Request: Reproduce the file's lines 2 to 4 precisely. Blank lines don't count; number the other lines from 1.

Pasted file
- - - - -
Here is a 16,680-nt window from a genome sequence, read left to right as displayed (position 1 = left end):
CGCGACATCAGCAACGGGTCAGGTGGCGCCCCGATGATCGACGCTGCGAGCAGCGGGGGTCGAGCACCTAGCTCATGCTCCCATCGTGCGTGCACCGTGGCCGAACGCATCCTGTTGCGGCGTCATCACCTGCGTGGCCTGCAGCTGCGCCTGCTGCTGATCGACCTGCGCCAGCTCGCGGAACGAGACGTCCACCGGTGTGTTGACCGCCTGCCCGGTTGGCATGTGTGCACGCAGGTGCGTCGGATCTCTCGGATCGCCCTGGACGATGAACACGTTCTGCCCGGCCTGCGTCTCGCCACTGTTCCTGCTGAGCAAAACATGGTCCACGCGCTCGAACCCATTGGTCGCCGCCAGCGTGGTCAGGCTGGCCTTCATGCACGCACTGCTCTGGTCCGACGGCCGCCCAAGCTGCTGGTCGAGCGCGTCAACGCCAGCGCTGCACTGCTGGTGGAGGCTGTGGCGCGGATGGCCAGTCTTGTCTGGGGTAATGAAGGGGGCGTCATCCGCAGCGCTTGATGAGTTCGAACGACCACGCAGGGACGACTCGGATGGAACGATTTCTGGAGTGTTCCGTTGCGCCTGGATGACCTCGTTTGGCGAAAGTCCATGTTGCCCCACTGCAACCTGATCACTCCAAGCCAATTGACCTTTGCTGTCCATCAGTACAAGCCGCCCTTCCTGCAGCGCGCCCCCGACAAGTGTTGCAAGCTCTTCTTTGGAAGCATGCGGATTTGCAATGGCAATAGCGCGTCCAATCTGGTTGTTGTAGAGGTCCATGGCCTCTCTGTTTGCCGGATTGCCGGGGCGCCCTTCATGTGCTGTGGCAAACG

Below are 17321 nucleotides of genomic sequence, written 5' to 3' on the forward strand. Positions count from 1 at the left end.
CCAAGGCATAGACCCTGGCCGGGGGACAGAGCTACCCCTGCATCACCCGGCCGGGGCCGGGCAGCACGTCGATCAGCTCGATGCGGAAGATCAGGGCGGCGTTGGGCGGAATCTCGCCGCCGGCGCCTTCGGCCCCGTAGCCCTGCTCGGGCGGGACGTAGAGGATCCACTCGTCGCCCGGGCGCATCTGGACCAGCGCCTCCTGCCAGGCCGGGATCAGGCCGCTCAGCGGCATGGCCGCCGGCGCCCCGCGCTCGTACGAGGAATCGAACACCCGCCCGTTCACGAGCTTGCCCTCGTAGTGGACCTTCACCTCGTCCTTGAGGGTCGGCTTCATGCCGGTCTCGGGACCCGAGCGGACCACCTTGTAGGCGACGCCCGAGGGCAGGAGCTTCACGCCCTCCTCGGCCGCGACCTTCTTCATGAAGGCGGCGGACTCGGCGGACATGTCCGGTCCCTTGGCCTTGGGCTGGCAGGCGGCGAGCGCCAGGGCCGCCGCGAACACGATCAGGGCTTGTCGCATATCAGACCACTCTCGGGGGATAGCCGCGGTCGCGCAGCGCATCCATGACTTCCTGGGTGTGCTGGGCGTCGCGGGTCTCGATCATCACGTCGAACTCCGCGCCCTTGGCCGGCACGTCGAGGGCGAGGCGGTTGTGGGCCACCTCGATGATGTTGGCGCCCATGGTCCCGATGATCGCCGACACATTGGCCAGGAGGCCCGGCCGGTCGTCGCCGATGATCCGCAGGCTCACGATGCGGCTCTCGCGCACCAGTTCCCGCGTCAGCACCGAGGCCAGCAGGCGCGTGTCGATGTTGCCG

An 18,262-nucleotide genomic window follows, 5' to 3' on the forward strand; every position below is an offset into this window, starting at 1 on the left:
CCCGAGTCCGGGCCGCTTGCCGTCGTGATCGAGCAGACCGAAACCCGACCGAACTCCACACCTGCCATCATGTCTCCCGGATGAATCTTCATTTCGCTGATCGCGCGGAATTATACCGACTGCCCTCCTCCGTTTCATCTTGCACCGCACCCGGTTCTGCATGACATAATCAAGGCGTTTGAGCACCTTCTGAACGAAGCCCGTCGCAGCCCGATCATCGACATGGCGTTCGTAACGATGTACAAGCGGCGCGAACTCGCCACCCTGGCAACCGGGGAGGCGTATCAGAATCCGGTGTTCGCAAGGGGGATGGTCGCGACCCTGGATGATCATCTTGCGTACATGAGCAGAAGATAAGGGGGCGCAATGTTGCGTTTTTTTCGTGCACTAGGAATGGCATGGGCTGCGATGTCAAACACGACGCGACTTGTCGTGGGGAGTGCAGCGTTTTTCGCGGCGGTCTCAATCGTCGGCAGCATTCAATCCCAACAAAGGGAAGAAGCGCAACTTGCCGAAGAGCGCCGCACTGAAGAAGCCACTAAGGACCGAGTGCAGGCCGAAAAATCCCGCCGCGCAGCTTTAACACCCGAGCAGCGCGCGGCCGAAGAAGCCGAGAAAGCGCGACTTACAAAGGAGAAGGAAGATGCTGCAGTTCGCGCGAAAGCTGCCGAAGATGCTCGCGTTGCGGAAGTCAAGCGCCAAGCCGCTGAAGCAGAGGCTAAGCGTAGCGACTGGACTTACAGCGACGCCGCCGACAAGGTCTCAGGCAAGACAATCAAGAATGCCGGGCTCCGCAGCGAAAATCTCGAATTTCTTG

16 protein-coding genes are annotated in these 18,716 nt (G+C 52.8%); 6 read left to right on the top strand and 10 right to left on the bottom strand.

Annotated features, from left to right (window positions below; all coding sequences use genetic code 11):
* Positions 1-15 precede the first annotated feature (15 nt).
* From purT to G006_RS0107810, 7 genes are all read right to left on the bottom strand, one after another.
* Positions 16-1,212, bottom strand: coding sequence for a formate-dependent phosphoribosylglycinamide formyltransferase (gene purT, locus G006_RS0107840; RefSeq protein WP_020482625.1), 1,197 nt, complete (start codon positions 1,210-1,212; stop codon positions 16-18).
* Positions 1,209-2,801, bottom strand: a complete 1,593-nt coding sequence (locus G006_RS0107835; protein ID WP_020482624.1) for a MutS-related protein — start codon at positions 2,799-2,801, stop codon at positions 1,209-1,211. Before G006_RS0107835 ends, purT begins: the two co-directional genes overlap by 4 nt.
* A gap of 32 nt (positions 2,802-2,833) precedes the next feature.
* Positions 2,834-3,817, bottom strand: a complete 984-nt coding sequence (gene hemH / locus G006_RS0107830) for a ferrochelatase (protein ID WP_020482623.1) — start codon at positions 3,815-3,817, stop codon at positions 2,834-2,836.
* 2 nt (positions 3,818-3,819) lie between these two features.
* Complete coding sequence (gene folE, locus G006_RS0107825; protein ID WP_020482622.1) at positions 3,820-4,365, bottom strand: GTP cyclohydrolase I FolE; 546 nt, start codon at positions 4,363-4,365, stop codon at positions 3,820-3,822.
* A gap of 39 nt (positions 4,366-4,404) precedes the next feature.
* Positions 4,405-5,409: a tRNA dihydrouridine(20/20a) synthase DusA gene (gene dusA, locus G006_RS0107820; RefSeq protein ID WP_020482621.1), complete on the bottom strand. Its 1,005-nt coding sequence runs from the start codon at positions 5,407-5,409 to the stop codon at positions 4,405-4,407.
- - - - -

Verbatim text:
CGCGACATCAGCAACGGGTCAGGTGGCGCCCCGATGATCGACGCTGCGAGCAGCGGGGGTCGAGCACCTAGCTCATGCTCCCATCGTGCGTGCACCGTGGCCGAACGCATCCTGTTGCGGCGTCATCACCTGCGTGGCCTGCAGCTGCGCCTGCTGCTGATCGACCTGCGCCAGCTCGCGGAACGAGACGTCCACCGGTGTGTTGACCGCCTGCCCGGTTGGCATGTGTGCACGCAGGTGCGTCGGATCTCTCGGATCGCCCTGGACGATGAACACGTTCTGCCCGGCCTGCGTCTCGCCACTGTTCCTGCTGAGCAAAACATGGTCCACGCGCTCGAACCCATTGGTCGCCGCCAGCGTGGTCAGGCTGGCCTTCATGCACGCACTGCTCTGGTCCGACGGCCGCCCAAGCTGCTGGTCGAGCGCGTCAACGCCAGCGCTGCACTGCTGGTGGAGGCTGTGGCGCGGATGGCCAGTCTTGTCTGGGGTAATGAAGGGGGCGTCATCCGCAGCGCTTGATGAGTTCGAACGACCACGCAGGGACGACTCGGATGGAACGATTTCTGGAGTGTTCCGTTGCGCCTGGATGACCTCGTTTGGCGAAAGTCCATGTTGCCCCACTGCAACCTGATCACTCCAAGCCAATTGACCTTTGCTGTCCATCAGTACAAGCCGCCCTTCCTGCAGCGCGCCCCCGACAAGTGTTGCAAGCTCTTCTTTGGAAGCATGCGGATTTGCAATGGCAATAGCGCGTCCAATCTGGTTGTTGTAGAGGTCCATGGCCTCTCTGTTTGCCGGATTGCCGGGGCGCCCTTCATGTGCTGTGGCAAACG

Below are 17321 nucleotides of genomic sequence, written 5' to 3' on the forward strand. Positions count from 1 at the left end.
CCAAGGCATAGACCCTGGCCGGGGGACAGAGCTACCCCTGCATCACCCGGCCGGGGCCGGGCAGCACGTCGATCAGCTCGATGCGGAAGATCAGGGCGGCGTTGGGCGGAATCTCGCCGCCGGCGCCTTCGGCCCCGTAGCCCTGCTCGGGCGGGACGTAGAGGATCCACTCGTCGCCCGGGCGCATCTGGACCAGCGCCTCCTGCCAGGCCGGGATCAGGCCGCTCAGCGGCATGGCCGCCGGCGCCCCGCGCTCGTACGAGGAATCGAACACCCGCCCGTTCACGAGCTTGCCCTCGTAGTGGACCTTCACCTCGTCCTTGAGGGTCGGCTTCATGCCGGTCTCGGGACCCGAGCGGACCACCTTGTAGGCGACGCCCGAGGGCAGGAGCTTCACGCCCTCCTCGGCCGCGACCTTCTTCATGAAGGCGGCGGACTCGGCGGACATGTCCGGTCCCTTGGCCTTGGGCTGGCAGGCGGCGAGCGCCAGGGCCGCCGCGAACACGATCAGGGCTTGTCGCATATCAGACCACTCTCGGGGGATAGCCGCGGTCGCGCAGCGCATCCATGACTTCCTGGGTGTGCTGGGCGTCGCGGGTCTCGATCATCACGTCGAACTCCGCGCCCTTGGCCGGCACGTCGAGGGCGAGGCGGTTGTGGGCCACCTCGATGATGTTGGCGCCCATGGTCCCGATGATCGCCGACACATTGGCCAGGAGGCCCGGCCGGTCGTCGCCGATGATCCGCAGGCTCACGATGCGGCTCTCGCGCACCAGTTCCCGCGTCAGCACCGAGGCCAGCAGGCGCGTGTCGATGTTGCCG